Trump presents Legion of Merit to PM Narendra Modi

Donald Trump confers Legion of Merit on PM Modi for stepping up India-US partnership to meet 'shared challenges'

India's Ambassador to the US, Taranjit Singh Sandhu, accepted the award on behalf of the prime minister

Prime Minister Narendra Modi shakes hands with US President Donald Trump. Credit: PTI File Photo

Less than a month before his imminent exit from the White House, President Donald Trump has conferred an award to Prime Minister Narendra Modi recognising his role in enhancing defence partnership between India and the United States to meet “shared challenges”.

The “Legion of Merit, Degree Chief Commander”, which Trump conferred on Modi, is a “rarely-awarded prestigious decoration” the United States Presidents bestow upon foreign heads of states or heads of governments.

Taranjit Singh Sandhu, New Delhi’s envoy to Washington DC, accepted the award on behalf of the Prime Minister from US National Security Advisor Robert O’Brien early on Tuesday.

Modi stated in a tweet that he was “deeply honoured” to be awarded the Legion of Merit by Trump. With Joe Biden set to take over the Oval Office on January 20 next year, the Prime Minister referred to the support from both Republicans and Democrats in the US for the strategic partnership with India. He also noted the cross-party support in India for strong ties with the US.

“The 21st century presents both unprecedented challenges as well as opportunities. The India-US relationship can leverage the vast potential of our people's unique strengths to provide global leadership for the benefit of entire humanity,” Modi posted in Twitter, reiterating his government’s “firm conviction and commitment to continue working with the US government, and all other stakeholders in both countries, for further strengthening India-US ties”.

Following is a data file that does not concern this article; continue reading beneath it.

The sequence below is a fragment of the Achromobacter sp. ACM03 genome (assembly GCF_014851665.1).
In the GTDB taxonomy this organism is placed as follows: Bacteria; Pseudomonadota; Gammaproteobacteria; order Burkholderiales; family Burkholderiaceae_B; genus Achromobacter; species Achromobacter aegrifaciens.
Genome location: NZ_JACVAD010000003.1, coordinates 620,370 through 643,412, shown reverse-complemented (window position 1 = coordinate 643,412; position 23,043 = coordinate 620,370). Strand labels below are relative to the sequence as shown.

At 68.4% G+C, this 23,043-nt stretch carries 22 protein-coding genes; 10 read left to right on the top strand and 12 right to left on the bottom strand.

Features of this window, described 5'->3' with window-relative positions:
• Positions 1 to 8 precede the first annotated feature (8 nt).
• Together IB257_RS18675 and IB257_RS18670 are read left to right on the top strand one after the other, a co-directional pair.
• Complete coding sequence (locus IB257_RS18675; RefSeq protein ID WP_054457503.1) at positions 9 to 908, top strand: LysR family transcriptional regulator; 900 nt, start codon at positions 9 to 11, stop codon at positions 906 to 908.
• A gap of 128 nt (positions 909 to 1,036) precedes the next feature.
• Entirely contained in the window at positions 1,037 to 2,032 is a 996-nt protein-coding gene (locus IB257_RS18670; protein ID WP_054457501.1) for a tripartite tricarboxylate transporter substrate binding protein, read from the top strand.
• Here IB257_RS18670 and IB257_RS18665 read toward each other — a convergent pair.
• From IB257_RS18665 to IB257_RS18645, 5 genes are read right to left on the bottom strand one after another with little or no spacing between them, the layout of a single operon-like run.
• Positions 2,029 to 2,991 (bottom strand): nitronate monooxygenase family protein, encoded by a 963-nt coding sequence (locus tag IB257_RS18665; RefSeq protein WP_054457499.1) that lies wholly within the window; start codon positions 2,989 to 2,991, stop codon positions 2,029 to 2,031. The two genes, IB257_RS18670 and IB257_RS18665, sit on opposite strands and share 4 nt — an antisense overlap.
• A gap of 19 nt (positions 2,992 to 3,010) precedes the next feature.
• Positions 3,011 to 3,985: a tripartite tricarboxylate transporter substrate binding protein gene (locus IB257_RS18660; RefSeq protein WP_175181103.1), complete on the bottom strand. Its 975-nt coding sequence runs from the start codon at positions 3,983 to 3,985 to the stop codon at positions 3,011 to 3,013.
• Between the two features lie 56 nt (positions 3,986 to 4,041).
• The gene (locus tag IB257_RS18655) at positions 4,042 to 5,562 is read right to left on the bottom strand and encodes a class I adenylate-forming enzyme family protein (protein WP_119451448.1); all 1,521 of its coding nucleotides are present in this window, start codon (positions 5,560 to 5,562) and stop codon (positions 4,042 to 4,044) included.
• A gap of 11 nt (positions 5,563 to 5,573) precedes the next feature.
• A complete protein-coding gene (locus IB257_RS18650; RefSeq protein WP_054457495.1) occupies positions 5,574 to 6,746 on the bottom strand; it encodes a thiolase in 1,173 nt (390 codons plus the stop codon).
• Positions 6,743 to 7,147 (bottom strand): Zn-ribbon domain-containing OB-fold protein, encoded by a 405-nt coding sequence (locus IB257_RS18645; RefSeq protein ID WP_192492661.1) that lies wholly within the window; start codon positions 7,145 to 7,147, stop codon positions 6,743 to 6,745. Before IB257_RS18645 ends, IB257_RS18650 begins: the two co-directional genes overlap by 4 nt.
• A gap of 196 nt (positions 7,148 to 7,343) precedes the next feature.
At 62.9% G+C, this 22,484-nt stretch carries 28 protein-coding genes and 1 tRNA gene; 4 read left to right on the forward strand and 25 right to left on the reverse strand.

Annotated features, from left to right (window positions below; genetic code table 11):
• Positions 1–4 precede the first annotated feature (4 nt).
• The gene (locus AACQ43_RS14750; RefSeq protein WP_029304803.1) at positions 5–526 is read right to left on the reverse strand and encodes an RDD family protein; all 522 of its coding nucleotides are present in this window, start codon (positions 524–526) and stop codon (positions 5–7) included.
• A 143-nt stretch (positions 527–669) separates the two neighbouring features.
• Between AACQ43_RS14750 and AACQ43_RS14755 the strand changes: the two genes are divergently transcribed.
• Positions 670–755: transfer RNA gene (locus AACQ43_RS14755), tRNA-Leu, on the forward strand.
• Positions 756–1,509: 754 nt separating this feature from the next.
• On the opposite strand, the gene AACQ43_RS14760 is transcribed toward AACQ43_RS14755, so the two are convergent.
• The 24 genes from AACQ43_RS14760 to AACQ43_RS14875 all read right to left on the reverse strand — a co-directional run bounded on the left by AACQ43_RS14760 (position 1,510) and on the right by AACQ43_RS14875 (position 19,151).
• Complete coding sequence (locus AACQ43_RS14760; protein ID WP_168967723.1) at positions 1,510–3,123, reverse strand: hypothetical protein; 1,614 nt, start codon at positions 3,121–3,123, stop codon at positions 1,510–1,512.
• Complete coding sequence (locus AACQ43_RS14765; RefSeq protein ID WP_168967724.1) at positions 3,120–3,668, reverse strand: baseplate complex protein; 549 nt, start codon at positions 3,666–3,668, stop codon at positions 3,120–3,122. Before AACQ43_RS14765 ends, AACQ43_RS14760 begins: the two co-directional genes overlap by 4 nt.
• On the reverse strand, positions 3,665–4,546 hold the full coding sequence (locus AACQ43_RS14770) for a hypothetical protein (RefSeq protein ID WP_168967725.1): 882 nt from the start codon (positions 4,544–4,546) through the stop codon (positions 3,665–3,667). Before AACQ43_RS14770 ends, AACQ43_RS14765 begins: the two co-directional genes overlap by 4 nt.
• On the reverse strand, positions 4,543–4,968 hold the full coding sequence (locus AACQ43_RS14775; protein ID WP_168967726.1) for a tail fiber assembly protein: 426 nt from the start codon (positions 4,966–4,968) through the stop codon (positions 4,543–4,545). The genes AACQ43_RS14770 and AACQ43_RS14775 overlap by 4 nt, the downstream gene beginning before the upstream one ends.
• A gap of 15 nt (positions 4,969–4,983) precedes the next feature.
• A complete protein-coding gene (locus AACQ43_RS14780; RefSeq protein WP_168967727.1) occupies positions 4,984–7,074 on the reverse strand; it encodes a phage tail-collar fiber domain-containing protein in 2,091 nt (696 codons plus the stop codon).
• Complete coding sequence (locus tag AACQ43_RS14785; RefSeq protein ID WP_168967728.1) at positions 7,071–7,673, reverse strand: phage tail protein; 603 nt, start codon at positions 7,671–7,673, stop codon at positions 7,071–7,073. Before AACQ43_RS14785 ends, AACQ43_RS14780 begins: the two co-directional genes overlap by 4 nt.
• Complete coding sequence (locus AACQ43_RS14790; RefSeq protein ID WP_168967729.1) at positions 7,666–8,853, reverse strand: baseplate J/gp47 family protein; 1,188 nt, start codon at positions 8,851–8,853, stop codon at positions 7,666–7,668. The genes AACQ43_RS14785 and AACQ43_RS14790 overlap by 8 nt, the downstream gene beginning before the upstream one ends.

The citation that the Trump Administration presented to the Prime Minister along with the award referred to India as “a key partner” for the US in the Indo-Pacific.

It did not directly refer to growing strategic convergence between India and the US in the Indo-Pacific region to counter hegemonic moves by China. It, however, mentioned about “increasing collaboration” between the two nations “to ensure freedom of the seas, open and transparent investment and infrastructure development, secure and reliable digital networks, and good governance” – the euphemism used to oppose China’s aggression in the South China Sea and the East China Sea as well as the predatory lending policies it was accused of using in its controversial Belt and Road Initiative to put smaller nations in its debt trap and its alleged use of state-owned telecom companies for espionage in other countries.

The US Legion of Merit award has four variants – Degree of Chief Commander, Degree of Commander, Degree of Officer and Degree of Legionnaire. The Degree of Chief Commander is generally reserved for the foreign Heads of States and Heads of Governments. The US had conferred the award on the then Turkish President Kenan Evren in 1988. After a three-decade-long hiatus, Trump revived the tradition of honouring foreign leaders with the award by conferring it on Emir of Kuwait Sheikh Sabah Al-Ahmed Al-Jaber Al-Sabah on September 18 this year.

Along with Modi, Australian Prime Minister Scott Morrison and former Japanese Prime Minister Shinzo Abe also received the US award on Tuesday.

India, Japan, Australia and the US in November 2017 re-launched the ‘Quad’ – an informal coalition of the four democracies to counter China’s expansionist aspirations in the Indo-Pacific region.

2020 saw renewed push by the four nations to step up mutual cooperation, amid growing belligerence of China, not only along its disputed boundary with India, but also in the South China Sea, the East China Sea and the Taiwan Strait.

The navies of the four nations had a naval exercise – Malabar 2020 – in the Indian Ocean.

India also inked military logistics sharing pacts with Japan and Australia, following up on a similar agreement it had inked with the US in 2016. Though the Trump Administration was keen to formally turn the Quad into a NATO-like entity for the Indo-Pacific region, New Delhi was in favour of moving cautiously as it was hesitant to join a security architecture that would appear to be overtly adversarial to China.